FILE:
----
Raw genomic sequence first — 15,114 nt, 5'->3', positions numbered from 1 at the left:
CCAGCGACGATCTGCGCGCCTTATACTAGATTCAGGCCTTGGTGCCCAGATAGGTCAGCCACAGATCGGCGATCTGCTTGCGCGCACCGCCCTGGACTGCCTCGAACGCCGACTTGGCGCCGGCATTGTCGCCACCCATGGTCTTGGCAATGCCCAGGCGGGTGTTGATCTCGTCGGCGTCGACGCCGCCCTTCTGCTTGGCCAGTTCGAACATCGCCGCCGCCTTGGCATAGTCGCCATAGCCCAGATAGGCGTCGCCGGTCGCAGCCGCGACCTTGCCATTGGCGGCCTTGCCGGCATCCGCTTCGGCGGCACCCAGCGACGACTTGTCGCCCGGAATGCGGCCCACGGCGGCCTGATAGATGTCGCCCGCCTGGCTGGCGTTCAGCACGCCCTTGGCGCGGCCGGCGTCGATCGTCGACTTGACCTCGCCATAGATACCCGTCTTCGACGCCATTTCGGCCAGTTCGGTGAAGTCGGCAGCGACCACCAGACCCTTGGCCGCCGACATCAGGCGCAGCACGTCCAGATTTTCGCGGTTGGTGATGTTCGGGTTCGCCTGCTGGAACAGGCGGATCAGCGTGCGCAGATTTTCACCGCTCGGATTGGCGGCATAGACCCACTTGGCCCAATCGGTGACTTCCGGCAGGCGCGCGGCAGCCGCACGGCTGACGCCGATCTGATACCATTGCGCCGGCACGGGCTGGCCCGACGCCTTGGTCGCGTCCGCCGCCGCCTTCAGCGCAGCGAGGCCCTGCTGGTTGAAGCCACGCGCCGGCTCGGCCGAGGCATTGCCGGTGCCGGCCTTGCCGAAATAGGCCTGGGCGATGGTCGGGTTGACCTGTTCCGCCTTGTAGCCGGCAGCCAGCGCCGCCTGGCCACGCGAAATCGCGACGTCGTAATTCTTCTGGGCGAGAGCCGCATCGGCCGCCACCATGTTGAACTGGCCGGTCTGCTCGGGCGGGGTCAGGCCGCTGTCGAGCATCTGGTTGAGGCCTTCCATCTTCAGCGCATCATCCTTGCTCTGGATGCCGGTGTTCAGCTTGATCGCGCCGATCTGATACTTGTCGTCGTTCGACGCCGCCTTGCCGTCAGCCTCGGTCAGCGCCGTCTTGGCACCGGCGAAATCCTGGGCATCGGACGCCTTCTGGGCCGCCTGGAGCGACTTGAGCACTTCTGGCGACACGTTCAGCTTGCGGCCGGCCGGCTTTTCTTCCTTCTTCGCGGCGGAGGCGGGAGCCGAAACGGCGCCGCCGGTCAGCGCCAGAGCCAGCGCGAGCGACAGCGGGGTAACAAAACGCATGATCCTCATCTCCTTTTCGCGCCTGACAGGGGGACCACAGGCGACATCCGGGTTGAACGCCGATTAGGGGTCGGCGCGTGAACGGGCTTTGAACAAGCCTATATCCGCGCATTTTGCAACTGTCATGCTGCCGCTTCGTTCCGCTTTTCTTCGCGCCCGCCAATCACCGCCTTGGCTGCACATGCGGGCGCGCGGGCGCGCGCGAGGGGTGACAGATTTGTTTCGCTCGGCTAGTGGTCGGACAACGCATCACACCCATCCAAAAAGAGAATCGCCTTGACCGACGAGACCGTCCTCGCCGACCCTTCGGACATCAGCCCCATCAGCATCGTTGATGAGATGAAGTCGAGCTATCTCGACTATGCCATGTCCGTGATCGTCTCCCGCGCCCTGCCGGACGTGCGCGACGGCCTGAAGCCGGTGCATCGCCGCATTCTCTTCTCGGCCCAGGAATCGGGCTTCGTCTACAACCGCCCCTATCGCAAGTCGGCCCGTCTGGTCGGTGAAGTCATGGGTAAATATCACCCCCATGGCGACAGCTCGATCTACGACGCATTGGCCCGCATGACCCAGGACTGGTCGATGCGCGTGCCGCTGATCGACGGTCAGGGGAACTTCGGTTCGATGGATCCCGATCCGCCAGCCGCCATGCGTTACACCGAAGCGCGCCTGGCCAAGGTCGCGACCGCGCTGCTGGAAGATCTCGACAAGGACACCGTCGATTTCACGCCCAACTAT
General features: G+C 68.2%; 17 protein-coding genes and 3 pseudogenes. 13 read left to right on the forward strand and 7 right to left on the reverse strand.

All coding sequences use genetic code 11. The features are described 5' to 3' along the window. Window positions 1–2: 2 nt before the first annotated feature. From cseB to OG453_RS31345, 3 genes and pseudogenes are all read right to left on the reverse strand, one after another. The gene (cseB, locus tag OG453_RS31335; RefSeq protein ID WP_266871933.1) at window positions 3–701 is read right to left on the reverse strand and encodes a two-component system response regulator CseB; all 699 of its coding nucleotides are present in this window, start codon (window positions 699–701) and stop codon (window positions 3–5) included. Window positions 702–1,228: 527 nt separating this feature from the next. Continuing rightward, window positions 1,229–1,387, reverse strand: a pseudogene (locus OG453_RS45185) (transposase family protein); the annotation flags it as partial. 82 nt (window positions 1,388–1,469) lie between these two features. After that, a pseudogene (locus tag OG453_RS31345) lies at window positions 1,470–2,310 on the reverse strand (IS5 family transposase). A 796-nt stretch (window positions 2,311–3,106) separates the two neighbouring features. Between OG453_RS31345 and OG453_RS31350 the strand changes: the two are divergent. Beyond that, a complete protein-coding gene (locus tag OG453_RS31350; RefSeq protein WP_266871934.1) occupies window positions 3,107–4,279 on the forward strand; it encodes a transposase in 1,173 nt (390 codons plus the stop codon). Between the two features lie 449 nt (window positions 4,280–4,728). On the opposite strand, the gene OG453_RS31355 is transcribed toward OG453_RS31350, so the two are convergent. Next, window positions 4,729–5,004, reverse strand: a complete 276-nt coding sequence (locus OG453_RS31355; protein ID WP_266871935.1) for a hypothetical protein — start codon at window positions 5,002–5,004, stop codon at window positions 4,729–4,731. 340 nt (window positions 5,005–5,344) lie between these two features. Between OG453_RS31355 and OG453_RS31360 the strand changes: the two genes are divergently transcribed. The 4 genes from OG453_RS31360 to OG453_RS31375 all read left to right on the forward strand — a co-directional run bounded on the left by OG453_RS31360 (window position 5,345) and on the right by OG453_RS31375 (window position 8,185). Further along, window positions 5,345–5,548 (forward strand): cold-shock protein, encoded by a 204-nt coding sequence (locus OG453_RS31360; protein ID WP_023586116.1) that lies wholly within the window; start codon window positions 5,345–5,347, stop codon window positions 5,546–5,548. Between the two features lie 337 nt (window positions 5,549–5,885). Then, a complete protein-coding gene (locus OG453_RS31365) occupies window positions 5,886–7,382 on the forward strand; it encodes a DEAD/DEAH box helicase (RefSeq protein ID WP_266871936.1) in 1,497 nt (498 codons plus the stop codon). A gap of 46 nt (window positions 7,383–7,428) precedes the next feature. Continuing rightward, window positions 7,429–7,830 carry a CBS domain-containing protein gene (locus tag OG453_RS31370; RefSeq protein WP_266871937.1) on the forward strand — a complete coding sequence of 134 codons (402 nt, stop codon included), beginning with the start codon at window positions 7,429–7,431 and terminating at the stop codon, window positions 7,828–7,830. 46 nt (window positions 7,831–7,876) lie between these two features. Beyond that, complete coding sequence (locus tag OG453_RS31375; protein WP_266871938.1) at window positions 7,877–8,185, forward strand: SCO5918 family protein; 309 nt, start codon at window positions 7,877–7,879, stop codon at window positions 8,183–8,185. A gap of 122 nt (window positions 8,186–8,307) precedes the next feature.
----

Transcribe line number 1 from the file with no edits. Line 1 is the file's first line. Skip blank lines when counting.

Raw genomic sequence first — 15,114 nt, 5'->3', positions numbered from 1 at the left: